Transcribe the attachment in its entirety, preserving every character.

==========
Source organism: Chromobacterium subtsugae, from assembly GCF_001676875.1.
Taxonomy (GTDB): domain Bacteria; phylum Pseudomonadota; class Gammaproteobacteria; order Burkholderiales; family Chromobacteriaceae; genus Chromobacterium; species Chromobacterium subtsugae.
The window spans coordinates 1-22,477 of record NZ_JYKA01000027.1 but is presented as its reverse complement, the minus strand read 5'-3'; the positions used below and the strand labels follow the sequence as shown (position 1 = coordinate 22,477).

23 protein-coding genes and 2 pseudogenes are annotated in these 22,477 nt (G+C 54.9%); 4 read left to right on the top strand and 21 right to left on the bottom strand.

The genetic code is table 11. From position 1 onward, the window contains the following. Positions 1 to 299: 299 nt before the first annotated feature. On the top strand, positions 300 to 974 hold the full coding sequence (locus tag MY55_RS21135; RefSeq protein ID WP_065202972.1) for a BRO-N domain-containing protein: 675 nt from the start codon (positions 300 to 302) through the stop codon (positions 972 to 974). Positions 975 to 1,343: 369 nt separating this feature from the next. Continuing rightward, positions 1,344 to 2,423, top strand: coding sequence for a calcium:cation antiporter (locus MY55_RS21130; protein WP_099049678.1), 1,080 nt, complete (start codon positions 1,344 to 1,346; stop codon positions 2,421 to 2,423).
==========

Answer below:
Source organism: Chromobacterium subtsugae, from assembly GCF_001676875.1.
Taxonomy (GTDB): domain Bacteria; phylum Pseudomonadota; class Gammaproteobacteria; order Burkholderiales; family Chromobacteriaceae; genus Chromobacterium; species Chromobacterium subtsugae.
The window spans coordinates 1-22,477 of record NZ_JYKA01000027.1 but is presented as its reverse complement, the minus strand read 5'-3'; the positions used below and the strand labels follow the sequence as shown (position 1 = coordinate 22,477).

23 protein-coding genes and 2 pseudogenes are annotated in these 22,477 nt (G+C 54.9%); 4 read left to right on the top strand and 21 right to left on the bottom strand.

The genetic code is table 11. From position 1 onward, the window contains the following. Positions 1 to 299: 299 nt before the first annotated feature. On the top strand, positions 300 to 974 hold the full coding sequence (locus tag MY55_RS21135; RefSeq protein ID WP_065202972.1) for a BRO-N domain-containing protein: 675 nt from the start codon (positions 300 to 302) through the stop codon (positions 972 to 974). Positions 975 to 1,343: 369 nt separating this feature from the next. Continuing rightward, positions 1,344 to 2,423, top strand: coding sequence for a calcium:cation antiporter (locus MY55_RS21130; protein WP_099049678.1), 1,080 nt, complete (start codon positions 1,344 to 1,346; stop codon positions 2,421 to 2,423).